Doris (Dora Kaiser) and her sister Carmen (Carmen Cartellieri) are very different people. Where Doris is all innocence and kindness, Carmen is much more selfish and calculating. But after their mother’s death, the two of them find work at the Variété together. Doris’ star keeps rising there and Carmen wants to capitalize on it any way she can.
I enjoyed large parts of the film, but in this case, the live music did the movie a disservice. That being said, there was still much to like about it.
Anna (Martina Gedeck) has the perfect family: she’s married to successful lawyer Richard (Matthias Brandt), they have a teenage son, Wolfgang (Julius Hagg), a beautiful home and more than enough money. So when their friend asks them to take in the 19-year-old Stella (Mala Emde), a beautiful but unrefined and withdrawn young woman, Anna accepts and gives Stella a bit of a make-over. But Stella’s presence disturbs the carefully cultivated family appearance.
Wir töten Stella is a strong, incredibly sad and very critical film. It’s beautifully made and despite a couple of lengths, I couldn’t take my eyes off the screen.
The Wiener Tierschutzverein (Viennese Animal Protection Society) is among the oldest and biggest animal shelters in Europe. They not only a house a wide variety of animals – from cats and dogs to chimpanzees – but also treat injured wild animals and occupy themselves with strays. The documentary takes a look at the every day life of the shelter animals and their employees and volunteers.
Tiere und andere Menschen is a nice look behind the scenes of the animal shelter and gives you a lot of insight into just their day to day challenges. I really enjoyed it, but be warned: if you’re a sap like me, you’ll probably want to adopt every single animal they show after the film.
A short note on all the short films at the /slash Filmfestival 2017 that were part of the Fantastic Shorts Competition. The winner was Rémy Rondeau for his short J’aime Eva Marsh.
Seen on: 22.9.2017, 25.9.2017, 26.9.2017
With the technological advances making more and more in utero testing possible comes a new decision parents have to make: if a disability is discovered in those tests, should they have the baby anyway or should they abort?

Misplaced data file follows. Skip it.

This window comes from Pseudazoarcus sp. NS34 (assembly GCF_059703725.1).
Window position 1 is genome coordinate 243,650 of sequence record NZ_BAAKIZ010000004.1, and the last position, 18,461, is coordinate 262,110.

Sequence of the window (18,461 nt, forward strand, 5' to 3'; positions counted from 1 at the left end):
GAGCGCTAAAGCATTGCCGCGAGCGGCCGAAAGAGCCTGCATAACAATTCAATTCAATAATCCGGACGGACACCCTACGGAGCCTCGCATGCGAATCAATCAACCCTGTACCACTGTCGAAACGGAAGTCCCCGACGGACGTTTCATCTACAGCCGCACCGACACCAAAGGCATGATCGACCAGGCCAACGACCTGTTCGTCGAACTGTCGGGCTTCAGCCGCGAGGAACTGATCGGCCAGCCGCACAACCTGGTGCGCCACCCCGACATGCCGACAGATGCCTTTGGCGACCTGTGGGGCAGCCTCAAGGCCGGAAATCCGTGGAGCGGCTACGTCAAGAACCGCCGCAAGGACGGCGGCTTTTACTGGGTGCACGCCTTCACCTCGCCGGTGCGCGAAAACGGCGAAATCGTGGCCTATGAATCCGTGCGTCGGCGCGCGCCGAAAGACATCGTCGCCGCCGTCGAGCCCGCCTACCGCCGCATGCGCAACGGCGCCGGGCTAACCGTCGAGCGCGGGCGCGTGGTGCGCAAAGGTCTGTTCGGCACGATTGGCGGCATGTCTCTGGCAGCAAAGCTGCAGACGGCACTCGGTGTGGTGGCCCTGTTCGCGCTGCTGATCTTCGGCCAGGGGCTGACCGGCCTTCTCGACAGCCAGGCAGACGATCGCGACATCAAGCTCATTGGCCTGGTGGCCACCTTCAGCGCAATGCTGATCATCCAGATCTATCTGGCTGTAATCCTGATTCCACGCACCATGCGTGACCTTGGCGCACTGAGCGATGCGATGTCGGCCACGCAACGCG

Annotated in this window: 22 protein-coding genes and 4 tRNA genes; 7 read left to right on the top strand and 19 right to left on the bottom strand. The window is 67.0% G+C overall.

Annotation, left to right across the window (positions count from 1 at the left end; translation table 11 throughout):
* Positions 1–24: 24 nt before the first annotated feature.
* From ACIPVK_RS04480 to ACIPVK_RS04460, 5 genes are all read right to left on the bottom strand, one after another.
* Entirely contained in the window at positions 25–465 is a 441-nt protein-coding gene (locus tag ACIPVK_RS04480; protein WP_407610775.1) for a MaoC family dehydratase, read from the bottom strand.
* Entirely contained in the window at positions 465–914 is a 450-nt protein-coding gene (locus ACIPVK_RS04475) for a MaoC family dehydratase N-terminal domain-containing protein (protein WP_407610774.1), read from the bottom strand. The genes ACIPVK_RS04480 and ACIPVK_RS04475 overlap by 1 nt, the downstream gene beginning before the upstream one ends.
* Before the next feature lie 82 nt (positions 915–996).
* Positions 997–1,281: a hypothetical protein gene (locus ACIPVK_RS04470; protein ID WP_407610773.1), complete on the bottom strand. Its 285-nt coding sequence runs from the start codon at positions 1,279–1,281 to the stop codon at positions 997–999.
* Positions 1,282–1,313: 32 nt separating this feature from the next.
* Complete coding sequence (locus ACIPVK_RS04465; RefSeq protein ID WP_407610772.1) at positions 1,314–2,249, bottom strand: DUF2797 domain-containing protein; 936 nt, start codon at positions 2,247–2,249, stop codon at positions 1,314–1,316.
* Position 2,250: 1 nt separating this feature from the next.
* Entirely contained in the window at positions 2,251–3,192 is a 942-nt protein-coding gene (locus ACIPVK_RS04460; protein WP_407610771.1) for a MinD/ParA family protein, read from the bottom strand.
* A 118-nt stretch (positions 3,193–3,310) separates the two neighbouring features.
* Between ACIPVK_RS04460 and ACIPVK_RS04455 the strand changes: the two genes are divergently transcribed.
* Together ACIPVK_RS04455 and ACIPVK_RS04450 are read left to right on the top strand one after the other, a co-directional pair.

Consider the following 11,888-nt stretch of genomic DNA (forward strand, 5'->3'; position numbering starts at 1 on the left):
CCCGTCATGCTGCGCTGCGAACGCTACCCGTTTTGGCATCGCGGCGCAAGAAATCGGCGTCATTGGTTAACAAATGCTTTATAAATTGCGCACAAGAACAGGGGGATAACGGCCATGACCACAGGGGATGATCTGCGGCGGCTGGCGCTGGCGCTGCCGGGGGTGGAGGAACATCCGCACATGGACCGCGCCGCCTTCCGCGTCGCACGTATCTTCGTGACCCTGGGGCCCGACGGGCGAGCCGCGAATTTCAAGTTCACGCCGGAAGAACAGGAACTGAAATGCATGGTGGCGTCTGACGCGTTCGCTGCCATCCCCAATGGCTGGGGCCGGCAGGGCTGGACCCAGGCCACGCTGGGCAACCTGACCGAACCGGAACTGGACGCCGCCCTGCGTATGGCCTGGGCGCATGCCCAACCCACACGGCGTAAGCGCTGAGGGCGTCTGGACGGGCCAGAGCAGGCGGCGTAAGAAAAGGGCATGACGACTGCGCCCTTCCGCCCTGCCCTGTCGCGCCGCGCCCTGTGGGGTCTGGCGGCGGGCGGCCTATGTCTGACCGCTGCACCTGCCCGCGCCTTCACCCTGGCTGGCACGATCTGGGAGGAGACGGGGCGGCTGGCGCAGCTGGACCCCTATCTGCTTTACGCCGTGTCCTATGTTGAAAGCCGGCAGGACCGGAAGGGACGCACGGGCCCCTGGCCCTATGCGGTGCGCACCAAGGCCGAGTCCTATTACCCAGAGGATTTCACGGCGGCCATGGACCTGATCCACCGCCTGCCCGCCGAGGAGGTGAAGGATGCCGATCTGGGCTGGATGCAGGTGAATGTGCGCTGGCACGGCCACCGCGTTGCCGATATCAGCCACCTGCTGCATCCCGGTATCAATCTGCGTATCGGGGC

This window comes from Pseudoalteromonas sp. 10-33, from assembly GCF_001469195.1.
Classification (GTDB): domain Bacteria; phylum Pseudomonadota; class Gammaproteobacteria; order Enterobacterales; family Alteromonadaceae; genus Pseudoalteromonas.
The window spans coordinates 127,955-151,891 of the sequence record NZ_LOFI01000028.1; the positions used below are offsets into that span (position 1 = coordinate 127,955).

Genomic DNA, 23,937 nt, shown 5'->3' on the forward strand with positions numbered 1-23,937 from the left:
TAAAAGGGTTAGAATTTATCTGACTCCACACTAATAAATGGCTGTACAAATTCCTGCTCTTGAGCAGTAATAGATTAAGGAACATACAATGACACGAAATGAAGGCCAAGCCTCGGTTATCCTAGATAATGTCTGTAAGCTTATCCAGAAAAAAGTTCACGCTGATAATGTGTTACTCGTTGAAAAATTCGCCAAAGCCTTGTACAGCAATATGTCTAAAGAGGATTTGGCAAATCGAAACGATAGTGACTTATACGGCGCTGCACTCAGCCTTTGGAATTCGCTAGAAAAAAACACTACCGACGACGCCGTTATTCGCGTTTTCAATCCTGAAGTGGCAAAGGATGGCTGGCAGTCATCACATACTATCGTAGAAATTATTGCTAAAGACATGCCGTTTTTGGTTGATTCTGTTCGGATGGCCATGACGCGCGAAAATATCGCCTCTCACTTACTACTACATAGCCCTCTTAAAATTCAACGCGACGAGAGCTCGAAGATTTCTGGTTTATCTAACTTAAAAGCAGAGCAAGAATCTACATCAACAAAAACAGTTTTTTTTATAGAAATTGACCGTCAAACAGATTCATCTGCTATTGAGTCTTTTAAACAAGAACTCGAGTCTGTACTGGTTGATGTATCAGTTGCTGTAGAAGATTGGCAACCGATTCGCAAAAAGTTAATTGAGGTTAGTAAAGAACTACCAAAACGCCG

In his documentary, Fürhapter examines that intersection of disability rights and bodily autonomy and the difficult ethics that people have to navigate because of those advances in technology.
Die Dritte Option tackles a difficult topic in an interesting way and makes some excellent points but falls incredibly short because it doesn’t consider the perspective of disabled people even once.
Belen (Iride Mockert) finds a new job as a maid in a gated community just outside Buenos Aires. It’s a rich, proper and maybe a little boring place. But adjacent to it is another kind of gated community: a nudist swinger club. The quiet Belen finds herself intrigued and starts to visit that club more and more.
Maybe Los Decentes simply caught me at the wrong time, but for whatever reason I couldn’t get into the film and found it mostly exhausting to sit through.
Adrian (Jeremy Miliker) lives with his mother Helga (Verena Altenberger) and her boyfriend Günter (Lukas Miko) and things could be great. Unfortunately, Helga and Günter are both drug addicts, making all of their lives much harder. Nevertheless, Helga tries everything in her power to give Adrian the best life she can give him, filled with fantasy and adventure. But it’s clear that things can’t go on the way they are.
With Die beste aller Welten, Goiginger works through his own childhood and in this case, that’s the perfect recipe for a touching, beautiful film, even if it’s a difficult story to tell, especially because it goes as well as it does.
Marcus and Jorgo are probably the biggest Bud Spencer and Terence Hill fans there are. Both of them have a long-lasting and very emotional connection to their films: Jorgo – who is blind – always listened to them when he was a child. Marcus had a bad accident and the films helped him in his recovery. Marcus and Jorgo meet at a fan event and find kindred spirits in each other. They decide, more or less on a whim, to try and track down Bud Spencer to try and thank him for what he has meant in their lives. It’s a mission that takes them a long time and has them driving through Europe.
I went into this film expecting something different from what I got, but it was an enjoyable, albeit a little lenghty experience nevertheless.
Toni (Michael Ostrowski) and Horst (Andreas Kiendl) don’t really have much going for themselves. But at least Horst an live cheaply in his grandmother’s apartment. The only trouble is: his grandmother has been dead for a while and if anybody were to find out, his comfortable life would be over. So when he gets a letter from the mayor who wants to congratulate the grandmother on her 100th birthday, Horst and Toni decide to quickly borrow an old woman from the hospital. It just so happens that they manage to take famous actress Elfriede Ott (Elfriede Ott), leading to more trouble than they bargained for.
I’ve heard a lot of good things about this movie, but it’s definitely one of those comedies that really don’t work for me. It had its moments here and there, but altogether it falls in the category of “it’s a thing I’ve seen now.”
Peter Weiss (Sven Dolinsky) grew up in the 20s and 30s. The death of his parents inspires him to revisit his childhood and youth, and reflect on his coming-of-age, as a man, as an artist, as a member of a half-jewish family in a Europe with fascism on the rise.
Abschied von den Eltern is an interesting cinematic experiment, both as a film and as an adaptation of a novel, but I was more impressed with the text than with the film.